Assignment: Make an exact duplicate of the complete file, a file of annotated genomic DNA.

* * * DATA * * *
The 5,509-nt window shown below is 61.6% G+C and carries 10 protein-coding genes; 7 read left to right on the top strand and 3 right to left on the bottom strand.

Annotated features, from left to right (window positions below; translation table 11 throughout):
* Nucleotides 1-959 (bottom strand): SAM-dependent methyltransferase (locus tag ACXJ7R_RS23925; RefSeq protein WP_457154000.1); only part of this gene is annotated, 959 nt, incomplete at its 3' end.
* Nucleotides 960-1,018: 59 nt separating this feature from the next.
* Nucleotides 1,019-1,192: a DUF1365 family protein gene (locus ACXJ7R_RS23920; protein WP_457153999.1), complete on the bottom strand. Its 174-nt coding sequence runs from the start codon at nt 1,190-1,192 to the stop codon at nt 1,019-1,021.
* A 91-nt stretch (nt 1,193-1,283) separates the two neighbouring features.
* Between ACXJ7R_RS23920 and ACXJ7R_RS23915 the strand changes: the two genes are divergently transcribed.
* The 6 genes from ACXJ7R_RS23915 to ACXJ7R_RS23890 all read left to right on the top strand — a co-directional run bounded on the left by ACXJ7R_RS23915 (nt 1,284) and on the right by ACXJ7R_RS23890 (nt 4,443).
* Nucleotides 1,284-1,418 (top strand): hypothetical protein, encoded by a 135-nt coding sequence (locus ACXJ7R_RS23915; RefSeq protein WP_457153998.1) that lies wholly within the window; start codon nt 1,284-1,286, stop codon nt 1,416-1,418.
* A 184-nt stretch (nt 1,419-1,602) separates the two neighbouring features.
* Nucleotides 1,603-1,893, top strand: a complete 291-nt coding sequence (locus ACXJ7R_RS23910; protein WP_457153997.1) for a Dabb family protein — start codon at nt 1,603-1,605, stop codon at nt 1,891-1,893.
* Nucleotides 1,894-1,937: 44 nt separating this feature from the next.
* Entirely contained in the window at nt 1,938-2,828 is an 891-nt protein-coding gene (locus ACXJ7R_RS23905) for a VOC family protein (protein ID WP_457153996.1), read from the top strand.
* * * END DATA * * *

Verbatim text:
The 5,509-nt window shown below is 61.6% G+C and carries 10 protein-coding genes; 7 read left to right on the top strand and 3 right to left on the bottom strand.

Annotated features, from left to right (window positions below; translation table 11 throughout):
* Nucleotides 1-959 (bottom strand): SAM-dependent methyltransferase (locus tag ACXJ7R_RS23925; RefSeq protein WP_457154000.1); only part of this gene is annotated, 959 nt, incomplete at its 3' end.
* Nucleotides 960-1,018: 59 nt separating this feature from the next.
* Nucleotides 1,019-1,192: a DUF1365 family protein gene (locus ACXJ7R_RS23920; protein WP_457153999.1), complete on the bottom strand. Its 174-nt coding sequence runs from the start codon at nt 1,190-1,192 to the stop codon at nt 1,019-1,021.
* A 91-nt stretch (nt 1,193-1,283) separates the two neighbouring features.
* Between ACXJ7R_RS23920 and ACXJ7R_RS23915 the strand changes: the two genes are divergently transcribed.
* The 6 genes from ACXJ7R_RS23915 to ACXJ7R_RS23890 all read left to right on the top strand — a co-directional run bounded on the left by ACXJ7R_RS23915 (nt 1,284) and on the right by ACXJ7R_RS23890 (nt 4,443).
* Nucleotides 1,284-1,418 (top strand): hypothetical protein, encoded by a 135-nt coding sequence (locus ACXJ7R_RS23915; RefSeq protein WP_457153998.1) that lies wholly within the window; start codon nt 1,284-1,286, stop codon nt 1,416-1,418.
* A 184-nt stretch (nt 1,419-1,602) separates the two neighbouring features.
* Nucleotides 1,603-1,893, top strand: a complete 291-nt coding sequence (locus ACXJ7R_RS23910; protein WP_457153997.1) for a Dabb family protein — start codon at nt 1,603-1,605, stop codon at nt 1,891-1,893.
* Nucleotides 1,894-1,937: 44 nt separating this feature from the next.
* Entirely contained in the window at nt 1,938-2,828 is an 891-nt protein-coding gene (locus ACXJ7R_RS23905) for a VOC family protein (protein ID WP_457153996.1), read from the top strand.